Wednesday, September 19, 2018

What SHOULD Have Been



The motivation behind my cards, outside of being a creative outlet for me, is to create tangible vintage inspired trading cards for different movies, TV shows and miscellaneous pieces of popular culture that never got trading card immortalization.  I try to make cards that, if they had existed, I would have spent my hard earned allowance or bottle deposit collection money (it’s an MI thing) at the counter of the closest party store for as many packs as I could afford.  These are cards that I would have wanted to own, to collect, flip through and organize in my childhood bedroom.

The above card I not only would have loved to have owned as a kid… I should have owned as a kid.  I should have feverishly shuffled through packs of 1991-92 NBA Hoops Series 2 in hopes of pulling this card.  Years later I should have been able to seek out PSA 10 Gem Mint graded copies as well as autographed copies of this card for my collection.  Not only this NBA Hoops card, but versions of this card from all of the other brands of basketball cards.  Not to mention the other cool merchandise like posters, jerseys, t-shirts, cereal boxes, Starting Line-Up figures, magazine covers and the list goes on.  You see, Isiah Thomas was my boyhood idol.  I’ve been collecting everything and anything related to him nonstop since 1988.  At this point I could basically curate a museum of Isiah Thomas memorabilia.

There are a lot of really cool custom cards out there for sports cards that didn't get made for one reason or another.  This card is a bit different.  It's not a late season trade, an unheralded rookie or a guy who didn't see much playing time and could hardly justify making a card for.  This is a card of a guy who was never on a historic team but had every right in the world to be.

In 1988 the U.S. Olympic men's basketball team took bronze in the Summer Olympics is Seoul.  Up and through that Olympic Games the U.S. team was comprised of amateurs while other countries were using professionals.  Starting with the 1992 Barcelona games USA Basketball has since sent NBA pros to represent them every four years in the Summer Olympic.

The team that went to Barcelona, Spain in 1992 was dubbed "The Dream Team".  It's without a shadow of a doubt the greatest team ever assembled and anyone who says any different is just being a contrarian.  Eleven individuals of this twelve man roster are in the basketball Hall of Fame, all except Christian Laettner, the lone collegiate. Three of the four coaches have been elected to the Hall of Fame as individuals, and the team as a whole was enshrined in 2017.

As legendary as that team is for whom was a part of it it's as infamous for the one man that was not.  You simply cannot entertain a Dream Team discussion of any depth without talking about the blackballing of Isiah Thomas.  In 1991 when the team was selected you could say there were only three players to have more of a claim to be on that team than Isiah Thomas.  There was Magic Johnson and Larry Bird who had led the Lakers and Celtics respectively to eight of the ten championship in the previous decade.  Then there was Michael Jordan who was arguably the most recognizable athlete in the world at the time.  As much as the '92 Olympics were about restoring U.S. basketball pride they were equally as instrumental in marketing the National Basketball Association on a global stage.  Michael Jordan was a marketing machine.  The team needed him.  The problem was he refused to participate if Isiah was a part of the team due to their intense professional rivalry.  As deserving as Isiah was of the honor of being named to that team, with that type of ultimatum it's pretty hard to go against "His Airnesses" wishes.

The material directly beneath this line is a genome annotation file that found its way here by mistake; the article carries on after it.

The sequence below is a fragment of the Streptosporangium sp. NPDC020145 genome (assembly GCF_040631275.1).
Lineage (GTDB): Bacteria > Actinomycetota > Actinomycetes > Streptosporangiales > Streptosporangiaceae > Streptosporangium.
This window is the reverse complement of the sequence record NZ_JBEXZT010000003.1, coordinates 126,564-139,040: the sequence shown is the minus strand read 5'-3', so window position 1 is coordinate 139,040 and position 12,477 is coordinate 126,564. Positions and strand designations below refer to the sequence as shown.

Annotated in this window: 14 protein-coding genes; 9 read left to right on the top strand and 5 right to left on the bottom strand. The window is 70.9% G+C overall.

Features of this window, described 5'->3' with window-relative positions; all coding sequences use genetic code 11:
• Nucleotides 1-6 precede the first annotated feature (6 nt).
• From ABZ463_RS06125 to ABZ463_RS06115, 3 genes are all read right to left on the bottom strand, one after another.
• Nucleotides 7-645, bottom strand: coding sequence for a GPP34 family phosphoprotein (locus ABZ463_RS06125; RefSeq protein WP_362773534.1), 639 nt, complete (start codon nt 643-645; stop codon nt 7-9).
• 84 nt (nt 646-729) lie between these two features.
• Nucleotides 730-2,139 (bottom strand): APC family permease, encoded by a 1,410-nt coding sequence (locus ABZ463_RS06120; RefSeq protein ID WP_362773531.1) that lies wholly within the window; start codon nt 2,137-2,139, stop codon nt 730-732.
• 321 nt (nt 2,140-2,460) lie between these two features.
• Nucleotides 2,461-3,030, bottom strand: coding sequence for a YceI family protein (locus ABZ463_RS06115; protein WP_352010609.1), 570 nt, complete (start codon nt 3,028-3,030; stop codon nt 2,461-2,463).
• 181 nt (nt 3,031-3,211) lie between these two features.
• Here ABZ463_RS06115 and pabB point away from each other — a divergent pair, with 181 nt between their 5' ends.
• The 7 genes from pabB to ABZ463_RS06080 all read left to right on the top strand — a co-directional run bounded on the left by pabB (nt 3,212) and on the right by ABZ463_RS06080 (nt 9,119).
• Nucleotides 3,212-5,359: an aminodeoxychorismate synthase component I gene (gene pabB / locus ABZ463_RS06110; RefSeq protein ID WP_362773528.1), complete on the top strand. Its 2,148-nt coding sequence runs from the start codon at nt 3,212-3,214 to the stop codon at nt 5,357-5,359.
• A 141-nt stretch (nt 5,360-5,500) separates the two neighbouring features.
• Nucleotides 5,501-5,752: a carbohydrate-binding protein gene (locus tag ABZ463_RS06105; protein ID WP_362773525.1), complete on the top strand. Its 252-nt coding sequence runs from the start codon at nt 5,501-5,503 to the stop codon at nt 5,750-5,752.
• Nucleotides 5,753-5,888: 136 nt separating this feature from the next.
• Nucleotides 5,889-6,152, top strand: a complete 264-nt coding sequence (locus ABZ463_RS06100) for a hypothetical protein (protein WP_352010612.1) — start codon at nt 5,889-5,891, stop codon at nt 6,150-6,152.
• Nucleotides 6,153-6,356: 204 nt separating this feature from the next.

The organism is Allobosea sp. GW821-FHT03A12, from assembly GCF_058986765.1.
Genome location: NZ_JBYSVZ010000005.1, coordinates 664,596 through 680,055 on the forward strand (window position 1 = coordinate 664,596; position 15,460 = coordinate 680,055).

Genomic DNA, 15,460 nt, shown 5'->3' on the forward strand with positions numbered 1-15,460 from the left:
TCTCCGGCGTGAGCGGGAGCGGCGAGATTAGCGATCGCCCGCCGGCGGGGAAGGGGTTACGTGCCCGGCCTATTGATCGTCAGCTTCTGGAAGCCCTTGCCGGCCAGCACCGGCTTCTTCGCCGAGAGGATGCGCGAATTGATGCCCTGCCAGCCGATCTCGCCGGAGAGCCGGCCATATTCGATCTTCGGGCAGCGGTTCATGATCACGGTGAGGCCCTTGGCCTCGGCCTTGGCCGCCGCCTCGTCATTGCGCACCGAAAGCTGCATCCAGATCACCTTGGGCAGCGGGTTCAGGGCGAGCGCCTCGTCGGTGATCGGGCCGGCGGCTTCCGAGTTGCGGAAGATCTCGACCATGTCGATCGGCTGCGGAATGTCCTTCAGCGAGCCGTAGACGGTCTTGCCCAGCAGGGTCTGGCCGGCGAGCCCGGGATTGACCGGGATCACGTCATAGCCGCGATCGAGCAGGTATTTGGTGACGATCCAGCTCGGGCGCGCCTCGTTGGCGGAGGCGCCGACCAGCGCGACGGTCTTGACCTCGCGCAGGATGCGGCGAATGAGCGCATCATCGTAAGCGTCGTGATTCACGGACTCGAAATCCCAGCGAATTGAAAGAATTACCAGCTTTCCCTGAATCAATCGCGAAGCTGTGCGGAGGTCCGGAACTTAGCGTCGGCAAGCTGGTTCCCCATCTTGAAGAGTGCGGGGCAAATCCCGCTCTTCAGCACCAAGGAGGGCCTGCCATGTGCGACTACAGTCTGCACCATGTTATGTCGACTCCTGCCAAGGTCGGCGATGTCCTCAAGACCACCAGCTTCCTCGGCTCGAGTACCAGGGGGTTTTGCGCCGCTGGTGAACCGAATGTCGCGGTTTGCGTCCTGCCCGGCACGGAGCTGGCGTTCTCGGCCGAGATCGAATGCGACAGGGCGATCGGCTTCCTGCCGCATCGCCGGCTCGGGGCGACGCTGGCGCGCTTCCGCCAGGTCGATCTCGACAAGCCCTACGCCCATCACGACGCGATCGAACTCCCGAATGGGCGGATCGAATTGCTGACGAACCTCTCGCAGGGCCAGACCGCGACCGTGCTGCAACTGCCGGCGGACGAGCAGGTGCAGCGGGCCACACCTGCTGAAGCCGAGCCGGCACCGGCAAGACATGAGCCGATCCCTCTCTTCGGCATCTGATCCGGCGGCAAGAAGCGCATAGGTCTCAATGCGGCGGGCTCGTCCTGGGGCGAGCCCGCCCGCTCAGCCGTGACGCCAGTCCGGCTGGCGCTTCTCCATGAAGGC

The bottom line is that it's criminal that cooler heads couldn't have prevailed.  I get that Isiah didn't do himself any favors in his quest to keep Michael Jordan and the Bulls down as long as possible, much like the Celtics had done to Detroit all those years before.  The walk off in the 1991 Eastern Conference Finals was most likely the final nail in Isiah's Olympic coffin.  Isiah has said looking back that he regretted leading the Pistons off of the floor without congratulating the Bulls in the closing seconds of Game 4 of the ECF, but to play devil's advocate, I can understand how it went down with that Bad Boys team being a prideful group and through the media Michael and his guys were basically shitting on what took the Pistons years of blood, sweat and tears to accomplish.  What makes the 1992 snub even more of a sour story is when you consider that Isiah also missed out on an Olympic medal in 1980 when the U.S. boycotted the summer games that were being hosted in Moscow due to the Soviet's invasion of Afghanistan.

Most of my cards have an air of comedic parody to them, like a Michael Scott basketball card for example.  Not this one.  I was serious when making this card.  I wanted to bring justice to Isiah's Olympic snub the best and only way I really could.  This card is in total homage of what should have been.